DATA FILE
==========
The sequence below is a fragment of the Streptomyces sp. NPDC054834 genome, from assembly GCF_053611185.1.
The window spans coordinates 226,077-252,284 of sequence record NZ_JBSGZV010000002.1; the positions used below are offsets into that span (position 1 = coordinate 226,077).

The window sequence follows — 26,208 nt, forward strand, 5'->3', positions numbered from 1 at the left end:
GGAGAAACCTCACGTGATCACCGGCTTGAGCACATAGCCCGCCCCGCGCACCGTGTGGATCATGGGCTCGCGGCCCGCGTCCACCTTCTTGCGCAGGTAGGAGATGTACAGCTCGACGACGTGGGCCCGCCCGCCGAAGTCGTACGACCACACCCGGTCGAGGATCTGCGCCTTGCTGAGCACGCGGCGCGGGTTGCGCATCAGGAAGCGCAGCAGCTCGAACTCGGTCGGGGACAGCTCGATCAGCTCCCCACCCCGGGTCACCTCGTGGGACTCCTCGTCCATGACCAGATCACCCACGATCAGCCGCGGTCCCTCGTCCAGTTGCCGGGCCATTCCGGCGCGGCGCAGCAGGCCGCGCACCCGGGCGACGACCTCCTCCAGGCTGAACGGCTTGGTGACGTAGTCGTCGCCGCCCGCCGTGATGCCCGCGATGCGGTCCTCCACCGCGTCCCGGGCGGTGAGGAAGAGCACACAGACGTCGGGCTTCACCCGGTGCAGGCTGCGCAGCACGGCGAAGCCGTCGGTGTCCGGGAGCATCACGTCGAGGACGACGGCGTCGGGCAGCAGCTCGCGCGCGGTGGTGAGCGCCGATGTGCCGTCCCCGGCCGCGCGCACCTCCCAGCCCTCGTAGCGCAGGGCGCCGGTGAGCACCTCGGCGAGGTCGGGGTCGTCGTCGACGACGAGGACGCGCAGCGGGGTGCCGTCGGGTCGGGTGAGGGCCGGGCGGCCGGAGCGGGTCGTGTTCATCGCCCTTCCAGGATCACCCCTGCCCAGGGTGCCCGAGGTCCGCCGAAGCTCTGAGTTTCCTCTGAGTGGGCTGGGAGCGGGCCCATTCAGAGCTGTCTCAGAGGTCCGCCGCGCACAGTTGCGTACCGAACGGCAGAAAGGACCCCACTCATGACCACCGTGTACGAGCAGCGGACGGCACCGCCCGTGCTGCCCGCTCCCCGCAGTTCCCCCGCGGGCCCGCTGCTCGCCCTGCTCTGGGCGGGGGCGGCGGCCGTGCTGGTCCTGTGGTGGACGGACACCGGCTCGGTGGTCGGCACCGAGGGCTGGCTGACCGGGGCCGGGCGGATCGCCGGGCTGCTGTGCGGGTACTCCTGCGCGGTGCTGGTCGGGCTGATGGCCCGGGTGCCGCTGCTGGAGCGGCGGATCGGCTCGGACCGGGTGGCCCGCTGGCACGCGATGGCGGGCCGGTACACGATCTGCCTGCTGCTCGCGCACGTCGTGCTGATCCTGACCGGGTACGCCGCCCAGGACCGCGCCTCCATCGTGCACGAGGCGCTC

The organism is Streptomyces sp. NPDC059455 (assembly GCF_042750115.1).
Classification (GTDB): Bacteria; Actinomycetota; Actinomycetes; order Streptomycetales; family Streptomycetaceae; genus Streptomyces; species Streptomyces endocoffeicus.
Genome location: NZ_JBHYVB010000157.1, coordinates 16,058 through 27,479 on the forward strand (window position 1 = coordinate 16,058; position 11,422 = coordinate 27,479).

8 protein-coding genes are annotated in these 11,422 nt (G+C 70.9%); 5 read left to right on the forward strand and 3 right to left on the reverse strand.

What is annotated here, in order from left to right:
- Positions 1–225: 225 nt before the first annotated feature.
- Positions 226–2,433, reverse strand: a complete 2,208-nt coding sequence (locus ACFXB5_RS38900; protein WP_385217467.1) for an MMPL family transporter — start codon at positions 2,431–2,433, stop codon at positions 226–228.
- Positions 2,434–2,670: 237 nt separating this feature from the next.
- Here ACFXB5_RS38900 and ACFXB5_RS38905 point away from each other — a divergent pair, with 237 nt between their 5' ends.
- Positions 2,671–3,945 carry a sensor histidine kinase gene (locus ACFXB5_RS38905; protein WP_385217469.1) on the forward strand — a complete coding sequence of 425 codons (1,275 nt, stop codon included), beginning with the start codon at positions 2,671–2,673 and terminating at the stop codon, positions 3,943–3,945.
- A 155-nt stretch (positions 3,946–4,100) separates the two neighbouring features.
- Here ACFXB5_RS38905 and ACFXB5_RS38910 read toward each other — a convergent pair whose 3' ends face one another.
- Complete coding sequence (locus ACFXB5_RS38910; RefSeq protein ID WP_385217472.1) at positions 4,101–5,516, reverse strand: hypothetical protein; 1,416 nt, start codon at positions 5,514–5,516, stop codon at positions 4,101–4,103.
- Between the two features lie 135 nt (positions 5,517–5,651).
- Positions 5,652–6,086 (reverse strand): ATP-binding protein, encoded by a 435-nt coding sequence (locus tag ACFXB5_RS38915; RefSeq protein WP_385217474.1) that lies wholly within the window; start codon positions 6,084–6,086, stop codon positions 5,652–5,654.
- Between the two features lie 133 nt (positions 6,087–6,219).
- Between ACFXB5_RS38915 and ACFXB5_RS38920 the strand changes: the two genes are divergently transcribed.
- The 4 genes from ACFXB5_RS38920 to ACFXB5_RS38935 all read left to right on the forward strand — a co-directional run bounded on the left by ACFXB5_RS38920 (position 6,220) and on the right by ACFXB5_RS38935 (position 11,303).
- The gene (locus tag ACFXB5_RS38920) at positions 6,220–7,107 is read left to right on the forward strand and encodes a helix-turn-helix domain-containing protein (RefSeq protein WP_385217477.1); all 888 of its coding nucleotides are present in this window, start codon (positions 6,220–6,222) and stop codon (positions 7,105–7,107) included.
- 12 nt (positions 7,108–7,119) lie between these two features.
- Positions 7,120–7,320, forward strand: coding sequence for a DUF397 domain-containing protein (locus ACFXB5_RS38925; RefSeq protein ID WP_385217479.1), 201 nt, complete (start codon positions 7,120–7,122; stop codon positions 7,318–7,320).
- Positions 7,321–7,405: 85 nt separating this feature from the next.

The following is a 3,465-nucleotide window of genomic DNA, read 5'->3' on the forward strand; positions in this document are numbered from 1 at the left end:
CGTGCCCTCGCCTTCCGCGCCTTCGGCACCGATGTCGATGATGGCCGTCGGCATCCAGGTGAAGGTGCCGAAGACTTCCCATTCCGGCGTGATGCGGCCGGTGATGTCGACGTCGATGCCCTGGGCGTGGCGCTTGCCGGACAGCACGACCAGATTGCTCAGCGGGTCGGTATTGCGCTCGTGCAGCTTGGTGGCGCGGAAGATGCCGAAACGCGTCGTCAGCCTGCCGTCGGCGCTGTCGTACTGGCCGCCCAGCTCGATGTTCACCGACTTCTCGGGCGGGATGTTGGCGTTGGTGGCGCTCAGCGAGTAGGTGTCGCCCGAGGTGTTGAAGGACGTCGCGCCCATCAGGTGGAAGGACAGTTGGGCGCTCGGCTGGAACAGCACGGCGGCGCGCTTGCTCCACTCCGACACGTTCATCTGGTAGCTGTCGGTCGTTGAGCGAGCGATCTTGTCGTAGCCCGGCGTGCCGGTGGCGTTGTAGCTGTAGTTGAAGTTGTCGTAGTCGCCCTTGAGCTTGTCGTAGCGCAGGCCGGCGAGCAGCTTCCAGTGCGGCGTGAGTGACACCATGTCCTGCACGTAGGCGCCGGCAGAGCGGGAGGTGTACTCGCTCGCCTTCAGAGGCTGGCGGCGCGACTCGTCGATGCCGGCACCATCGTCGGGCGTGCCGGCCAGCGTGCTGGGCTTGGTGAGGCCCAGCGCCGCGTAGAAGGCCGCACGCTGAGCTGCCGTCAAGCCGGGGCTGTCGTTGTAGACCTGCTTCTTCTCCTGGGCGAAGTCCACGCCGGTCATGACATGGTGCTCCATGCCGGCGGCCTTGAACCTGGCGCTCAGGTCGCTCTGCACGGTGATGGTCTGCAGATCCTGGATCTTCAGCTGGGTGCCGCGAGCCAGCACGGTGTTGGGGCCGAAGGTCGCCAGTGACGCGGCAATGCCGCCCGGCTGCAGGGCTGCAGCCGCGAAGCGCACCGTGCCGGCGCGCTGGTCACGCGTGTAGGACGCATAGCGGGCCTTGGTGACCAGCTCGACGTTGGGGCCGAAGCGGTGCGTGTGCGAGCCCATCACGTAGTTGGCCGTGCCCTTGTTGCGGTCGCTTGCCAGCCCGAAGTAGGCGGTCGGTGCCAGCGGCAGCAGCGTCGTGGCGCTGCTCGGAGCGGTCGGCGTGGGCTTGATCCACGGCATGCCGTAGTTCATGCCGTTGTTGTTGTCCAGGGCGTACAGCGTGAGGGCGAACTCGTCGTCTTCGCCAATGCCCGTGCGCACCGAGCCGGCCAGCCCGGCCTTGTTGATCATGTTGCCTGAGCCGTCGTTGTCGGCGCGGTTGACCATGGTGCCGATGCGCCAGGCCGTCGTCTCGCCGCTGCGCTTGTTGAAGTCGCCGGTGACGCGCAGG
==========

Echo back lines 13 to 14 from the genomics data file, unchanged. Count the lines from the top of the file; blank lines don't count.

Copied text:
- Here ACFXB5_RS38900 and ACFXB5_RS38905 point away from each other — a divergent pair, with 237 nt between their 5' ends.
- Positions 2,671–3,945 carry a sensor histidine kinase gene (locus ACFXB5_RS38905; protein WP_385217469.1) on the forward strand — a complete coding sequence of 425 codons (1,275 nt, stop codon included), beginning with the start codon at positions 2,671–2,673 and terminating at the stop codon, positions 3,943–3,945.